Persistent Link:
http://hdl.handle.net/10150/204292
Title:
Essays in Applied Microeconomics
Author:
Mitra, Arnab
Issue Date:
2010
Publisher:
The University of Arizona.
Rights:
Copyright © is held by the author. Digital access to this material is made possible by the University Libraries, University of Arizona. Further transmission, reproduction or presentation (such as public display or performance) of protected items is prohibited except with permission of the author.
Embargo:
Embargo: Release after 5/14/2012
Abstract:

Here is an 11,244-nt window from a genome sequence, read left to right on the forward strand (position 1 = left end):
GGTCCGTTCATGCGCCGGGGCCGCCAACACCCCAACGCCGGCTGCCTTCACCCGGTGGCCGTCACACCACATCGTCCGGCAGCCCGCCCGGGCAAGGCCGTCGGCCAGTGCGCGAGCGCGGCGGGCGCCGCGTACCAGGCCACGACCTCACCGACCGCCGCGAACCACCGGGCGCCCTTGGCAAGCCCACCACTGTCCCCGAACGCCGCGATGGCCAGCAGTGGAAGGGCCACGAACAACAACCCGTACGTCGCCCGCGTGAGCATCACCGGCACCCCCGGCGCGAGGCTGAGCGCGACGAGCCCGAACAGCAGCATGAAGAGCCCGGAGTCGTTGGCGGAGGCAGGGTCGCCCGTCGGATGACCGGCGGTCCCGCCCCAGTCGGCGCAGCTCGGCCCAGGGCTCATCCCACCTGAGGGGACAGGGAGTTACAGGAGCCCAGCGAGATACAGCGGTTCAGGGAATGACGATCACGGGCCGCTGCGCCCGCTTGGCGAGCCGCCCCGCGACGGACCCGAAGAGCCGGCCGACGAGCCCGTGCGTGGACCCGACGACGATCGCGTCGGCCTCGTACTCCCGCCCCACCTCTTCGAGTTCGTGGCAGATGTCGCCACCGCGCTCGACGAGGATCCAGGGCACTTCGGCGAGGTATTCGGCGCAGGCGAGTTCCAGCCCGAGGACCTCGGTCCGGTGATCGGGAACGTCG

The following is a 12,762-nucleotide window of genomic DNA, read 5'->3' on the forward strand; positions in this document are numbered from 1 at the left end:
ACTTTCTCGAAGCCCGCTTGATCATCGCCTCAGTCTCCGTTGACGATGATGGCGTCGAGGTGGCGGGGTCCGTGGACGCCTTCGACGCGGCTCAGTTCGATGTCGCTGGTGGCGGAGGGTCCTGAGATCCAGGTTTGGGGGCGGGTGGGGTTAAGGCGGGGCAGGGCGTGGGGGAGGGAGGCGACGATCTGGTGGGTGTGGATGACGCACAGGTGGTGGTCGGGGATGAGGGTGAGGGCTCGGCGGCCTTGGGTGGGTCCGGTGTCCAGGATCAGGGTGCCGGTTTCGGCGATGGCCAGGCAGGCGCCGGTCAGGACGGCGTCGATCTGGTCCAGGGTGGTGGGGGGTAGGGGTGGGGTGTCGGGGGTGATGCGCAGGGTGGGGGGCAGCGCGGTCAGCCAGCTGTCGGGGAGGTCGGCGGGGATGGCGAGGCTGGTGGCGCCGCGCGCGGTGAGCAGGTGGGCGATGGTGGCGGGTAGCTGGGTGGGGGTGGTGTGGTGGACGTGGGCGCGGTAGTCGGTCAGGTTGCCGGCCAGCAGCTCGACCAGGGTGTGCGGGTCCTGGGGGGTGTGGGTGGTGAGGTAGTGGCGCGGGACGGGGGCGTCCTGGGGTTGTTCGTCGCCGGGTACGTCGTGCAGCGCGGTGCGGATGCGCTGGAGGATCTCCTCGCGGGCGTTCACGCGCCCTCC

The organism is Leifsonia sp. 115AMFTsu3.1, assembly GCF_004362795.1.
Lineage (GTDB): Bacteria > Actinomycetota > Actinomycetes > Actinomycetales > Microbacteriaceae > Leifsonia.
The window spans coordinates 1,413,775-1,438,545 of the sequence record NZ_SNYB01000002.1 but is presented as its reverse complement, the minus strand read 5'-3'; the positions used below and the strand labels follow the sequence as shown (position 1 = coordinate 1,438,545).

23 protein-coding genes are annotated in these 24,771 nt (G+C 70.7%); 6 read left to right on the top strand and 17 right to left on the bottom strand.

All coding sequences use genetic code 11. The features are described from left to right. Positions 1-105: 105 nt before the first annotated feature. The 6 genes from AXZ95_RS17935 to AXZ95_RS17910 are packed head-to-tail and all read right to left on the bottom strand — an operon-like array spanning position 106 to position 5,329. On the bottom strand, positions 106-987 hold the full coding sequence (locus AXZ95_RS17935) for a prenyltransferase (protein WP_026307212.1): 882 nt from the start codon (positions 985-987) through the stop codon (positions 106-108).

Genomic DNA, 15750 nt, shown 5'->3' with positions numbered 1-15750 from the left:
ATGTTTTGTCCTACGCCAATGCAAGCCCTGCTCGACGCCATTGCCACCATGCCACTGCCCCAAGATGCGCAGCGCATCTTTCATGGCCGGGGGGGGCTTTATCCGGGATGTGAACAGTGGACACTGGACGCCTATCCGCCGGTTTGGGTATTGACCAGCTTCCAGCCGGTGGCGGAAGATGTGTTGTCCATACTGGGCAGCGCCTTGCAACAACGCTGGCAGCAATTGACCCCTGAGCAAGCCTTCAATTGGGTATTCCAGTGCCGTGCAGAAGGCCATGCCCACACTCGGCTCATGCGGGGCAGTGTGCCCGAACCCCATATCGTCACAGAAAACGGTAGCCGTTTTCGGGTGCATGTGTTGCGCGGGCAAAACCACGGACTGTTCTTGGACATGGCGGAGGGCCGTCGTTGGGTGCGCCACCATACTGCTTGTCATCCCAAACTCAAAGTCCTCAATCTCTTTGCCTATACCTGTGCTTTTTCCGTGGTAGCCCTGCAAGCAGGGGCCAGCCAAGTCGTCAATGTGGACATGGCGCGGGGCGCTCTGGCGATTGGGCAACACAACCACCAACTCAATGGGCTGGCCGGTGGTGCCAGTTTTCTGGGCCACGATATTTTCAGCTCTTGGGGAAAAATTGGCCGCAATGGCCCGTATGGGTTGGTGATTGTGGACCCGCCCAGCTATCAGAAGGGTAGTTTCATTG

The first essay of this dissertation explores the role of congressional politics in environmental law enforcements in the United States. It examines if and to what extent the political affiliation of a representative politician matters for the enforcement of the Clean Air Act (CAA); in particular whether the affiliation of a representative politician to a particular party results in a higher/lower level of enforcement in his/her constituency. The period of 1989 to 2005 is considered. The analysis shows that political processes at the local, state and federal level did matter for facility level enforcements. By and large, the Republican politicians tended to reduce facility level inspections compared to their Democrat counterparts and the magnitude of such reduction marginally increased with the seniority of the Republican politicians----a finding that has important policy implications. As a result the political affiliation of a politician emerges as a key instrument for environmental enforcement in the emissions equation.The second essay studies the potential issue of contagion in individual honesty (or, dishonesty). When an individual believes that peers are predominantly untruthful (or, truthful) in a given situation, is he/she more likely to be untruthful (or, truthful) in that situation in absence of monitoring, social sanction and reputation formation? The analysis employs an asymmetric information deception game patterned after Gneezy (2005) and reaches at the conclusion that individuals are heavily (partly) contagious when they believe that peers are predominantly dishonest (honest). The conclusion sheds some light on one of the many individual level root causes as to why the world is bipolar in the distribution of corruption (with most countries are either highly corrupt or highly honest).The third essay discusses the complementarity that existed between the diffusion of motor vehicles usage and the construction of the network of roads in the United States during the first half of the twentieth century. With the expansion of roads, communication between two destinations became smoother, faster and more convenient and in turn attracted more and more people to use motor vehicles as a medium of communication. We empirically investigate how the expansion of the network of roads resulted in the diffusion of motor vehicles. We plan to empirically explore the impact of the diffusion of motor vehicles usage on the expansion of the road network in our future work. The complementarity that existed between the diffusion of motor vehicles and the expansion of roads in the United States in the first half of the twentieth century has important policy implications for today's developing countries that do not have a well constructed network of roads.